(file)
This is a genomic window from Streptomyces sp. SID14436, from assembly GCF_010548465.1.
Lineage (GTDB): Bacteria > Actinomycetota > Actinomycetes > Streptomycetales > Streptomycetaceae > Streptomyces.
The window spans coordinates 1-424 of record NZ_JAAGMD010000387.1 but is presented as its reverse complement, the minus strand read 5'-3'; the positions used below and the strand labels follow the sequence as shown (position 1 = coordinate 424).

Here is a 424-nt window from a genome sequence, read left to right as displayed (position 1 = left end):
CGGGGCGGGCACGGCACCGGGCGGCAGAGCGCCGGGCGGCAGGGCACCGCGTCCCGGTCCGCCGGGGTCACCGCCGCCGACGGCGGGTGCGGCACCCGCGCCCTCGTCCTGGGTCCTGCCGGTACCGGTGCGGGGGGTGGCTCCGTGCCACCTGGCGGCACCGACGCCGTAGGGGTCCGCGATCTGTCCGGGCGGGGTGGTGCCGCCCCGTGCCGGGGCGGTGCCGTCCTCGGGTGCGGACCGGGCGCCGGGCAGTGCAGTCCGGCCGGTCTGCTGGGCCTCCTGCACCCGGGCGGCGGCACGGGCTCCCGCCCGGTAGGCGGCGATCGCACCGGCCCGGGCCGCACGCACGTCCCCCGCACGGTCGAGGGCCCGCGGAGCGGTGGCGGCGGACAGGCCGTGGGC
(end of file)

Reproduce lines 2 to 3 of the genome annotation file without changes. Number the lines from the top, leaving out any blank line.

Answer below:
Lineage (GTDB): Bacteria > Actinomycetota > Actinomycetes > Streptomycetales > Streptomycetaceae > Streptomyces.
The window spans coordinates 1-424 of record NZ_JAAGMD010000387.1 but is presented as its reverse complement, the minus strand read 5'-3'; the positions used below and the strand labels follow the sequence as shown (position 1 = coordinate 424).